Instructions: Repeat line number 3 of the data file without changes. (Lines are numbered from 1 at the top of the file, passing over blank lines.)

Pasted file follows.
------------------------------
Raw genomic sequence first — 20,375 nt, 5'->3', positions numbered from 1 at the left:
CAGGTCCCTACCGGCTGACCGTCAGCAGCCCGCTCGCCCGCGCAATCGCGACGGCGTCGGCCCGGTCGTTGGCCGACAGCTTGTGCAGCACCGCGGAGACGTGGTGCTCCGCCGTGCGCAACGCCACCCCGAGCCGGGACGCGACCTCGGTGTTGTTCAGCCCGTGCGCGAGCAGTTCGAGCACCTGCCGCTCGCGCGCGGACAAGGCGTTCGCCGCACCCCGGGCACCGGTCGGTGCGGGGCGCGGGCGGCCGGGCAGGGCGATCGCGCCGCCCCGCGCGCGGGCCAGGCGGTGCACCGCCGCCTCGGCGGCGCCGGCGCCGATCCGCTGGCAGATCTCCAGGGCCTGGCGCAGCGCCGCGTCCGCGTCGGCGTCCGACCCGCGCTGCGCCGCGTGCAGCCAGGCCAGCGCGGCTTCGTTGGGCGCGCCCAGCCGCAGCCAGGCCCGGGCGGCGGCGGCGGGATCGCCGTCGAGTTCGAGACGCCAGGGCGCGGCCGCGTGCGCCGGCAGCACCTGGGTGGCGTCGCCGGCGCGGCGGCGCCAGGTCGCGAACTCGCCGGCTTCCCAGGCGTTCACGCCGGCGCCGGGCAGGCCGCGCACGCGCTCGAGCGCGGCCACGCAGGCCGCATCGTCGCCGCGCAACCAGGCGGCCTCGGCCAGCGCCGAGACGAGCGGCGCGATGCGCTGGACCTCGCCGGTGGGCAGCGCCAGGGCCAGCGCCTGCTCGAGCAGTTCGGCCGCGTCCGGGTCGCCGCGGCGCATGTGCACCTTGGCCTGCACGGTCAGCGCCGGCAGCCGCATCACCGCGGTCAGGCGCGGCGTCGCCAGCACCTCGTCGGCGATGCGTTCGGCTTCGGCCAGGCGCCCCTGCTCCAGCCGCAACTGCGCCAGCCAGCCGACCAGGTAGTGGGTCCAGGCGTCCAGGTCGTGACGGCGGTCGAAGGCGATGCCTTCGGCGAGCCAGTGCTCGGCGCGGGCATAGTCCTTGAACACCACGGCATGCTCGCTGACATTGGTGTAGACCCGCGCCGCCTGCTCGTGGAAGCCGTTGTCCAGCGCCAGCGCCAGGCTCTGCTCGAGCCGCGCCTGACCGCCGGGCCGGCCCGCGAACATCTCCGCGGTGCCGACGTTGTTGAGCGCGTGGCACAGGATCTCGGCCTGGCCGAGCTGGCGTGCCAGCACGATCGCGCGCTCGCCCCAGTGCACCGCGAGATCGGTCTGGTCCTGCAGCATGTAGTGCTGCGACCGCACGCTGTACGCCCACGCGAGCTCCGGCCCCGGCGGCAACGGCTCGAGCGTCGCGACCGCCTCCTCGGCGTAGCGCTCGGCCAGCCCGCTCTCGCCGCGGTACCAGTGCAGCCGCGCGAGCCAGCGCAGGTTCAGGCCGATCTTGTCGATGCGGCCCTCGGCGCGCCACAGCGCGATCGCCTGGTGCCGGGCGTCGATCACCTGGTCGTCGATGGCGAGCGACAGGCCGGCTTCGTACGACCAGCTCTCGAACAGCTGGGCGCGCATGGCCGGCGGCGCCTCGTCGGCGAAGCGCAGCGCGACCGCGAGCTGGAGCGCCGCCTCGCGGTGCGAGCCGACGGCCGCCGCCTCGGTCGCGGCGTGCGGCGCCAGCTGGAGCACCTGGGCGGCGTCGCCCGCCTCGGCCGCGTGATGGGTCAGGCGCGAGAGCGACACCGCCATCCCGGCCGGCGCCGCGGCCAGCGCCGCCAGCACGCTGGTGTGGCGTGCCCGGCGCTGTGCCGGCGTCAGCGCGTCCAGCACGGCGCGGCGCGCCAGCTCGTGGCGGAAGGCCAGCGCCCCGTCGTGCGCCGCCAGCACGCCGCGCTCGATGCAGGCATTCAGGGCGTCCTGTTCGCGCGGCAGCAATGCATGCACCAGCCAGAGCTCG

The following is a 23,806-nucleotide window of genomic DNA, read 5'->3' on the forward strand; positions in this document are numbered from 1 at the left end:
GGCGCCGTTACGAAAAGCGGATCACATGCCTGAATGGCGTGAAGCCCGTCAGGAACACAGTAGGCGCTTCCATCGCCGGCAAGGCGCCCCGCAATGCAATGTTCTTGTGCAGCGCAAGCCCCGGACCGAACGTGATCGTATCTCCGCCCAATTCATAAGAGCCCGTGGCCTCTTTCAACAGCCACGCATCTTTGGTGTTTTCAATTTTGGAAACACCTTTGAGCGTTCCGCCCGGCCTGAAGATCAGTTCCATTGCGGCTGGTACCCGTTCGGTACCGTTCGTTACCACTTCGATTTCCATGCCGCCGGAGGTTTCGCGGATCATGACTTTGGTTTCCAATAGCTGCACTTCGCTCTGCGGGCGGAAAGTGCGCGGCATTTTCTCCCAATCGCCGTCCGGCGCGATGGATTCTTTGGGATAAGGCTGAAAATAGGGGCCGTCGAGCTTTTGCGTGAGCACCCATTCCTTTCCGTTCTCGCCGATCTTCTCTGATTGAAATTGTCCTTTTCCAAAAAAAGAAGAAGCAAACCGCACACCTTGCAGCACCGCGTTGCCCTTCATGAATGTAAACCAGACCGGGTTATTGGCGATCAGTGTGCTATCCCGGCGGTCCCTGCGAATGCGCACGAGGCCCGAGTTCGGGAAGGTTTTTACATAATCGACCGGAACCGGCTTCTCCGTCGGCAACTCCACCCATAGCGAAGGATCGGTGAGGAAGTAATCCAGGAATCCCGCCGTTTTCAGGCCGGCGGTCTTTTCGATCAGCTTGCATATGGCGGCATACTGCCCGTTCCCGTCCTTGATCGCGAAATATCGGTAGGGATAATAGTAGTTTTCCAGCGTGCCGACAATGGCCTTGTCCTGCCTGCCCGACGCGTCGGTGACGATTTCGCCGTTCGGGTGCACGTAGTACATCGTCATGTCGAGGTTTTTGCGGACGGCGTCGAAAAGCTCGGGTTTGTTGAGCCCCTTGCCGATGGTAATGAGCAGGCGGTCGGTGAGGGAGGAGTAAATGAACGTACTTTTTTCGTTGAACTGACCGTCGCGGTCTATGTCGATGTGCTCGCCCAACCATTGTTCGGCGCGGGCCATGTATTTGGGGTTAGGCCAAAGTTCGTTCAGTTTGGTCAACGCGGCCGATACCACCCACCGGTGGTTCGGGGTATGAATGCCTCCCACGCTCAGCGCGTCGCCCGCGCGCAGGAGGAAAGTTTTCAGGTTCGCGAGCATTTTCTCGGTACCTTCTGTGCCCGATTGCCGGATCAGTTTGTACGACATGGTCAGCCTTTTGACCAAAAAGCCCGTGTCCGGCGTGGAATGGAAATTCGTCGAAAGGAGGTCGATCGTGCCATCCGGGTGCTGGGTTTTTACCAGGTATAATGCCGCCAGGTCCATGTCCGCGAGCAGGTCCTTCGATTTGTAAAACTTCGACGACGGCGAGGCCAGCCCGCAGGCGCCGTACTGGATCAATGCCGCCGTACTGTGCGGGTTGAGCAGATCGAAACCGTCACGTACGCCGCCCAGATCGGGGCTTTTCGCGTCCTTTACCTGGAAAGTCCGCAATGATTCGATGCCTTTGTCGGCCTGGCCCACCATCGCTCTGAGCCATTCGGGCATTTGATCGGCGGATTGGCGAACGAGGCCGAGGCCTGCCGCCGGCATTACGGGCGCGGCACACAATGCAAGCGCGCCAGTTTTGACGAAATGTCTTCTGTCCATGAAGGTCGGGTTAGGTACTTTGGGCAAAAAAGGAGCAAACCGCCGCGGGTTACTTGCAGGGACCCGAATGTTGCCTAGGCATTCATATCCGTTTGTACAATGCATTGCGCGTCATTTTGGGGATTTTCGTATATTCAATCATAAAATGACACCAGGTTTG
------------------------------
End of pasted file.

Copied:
The following is a 23,806-nucleotide window of genomic DNA, read 5'->3' on the forward strand; positions in this document are numbered from 1 at the left end: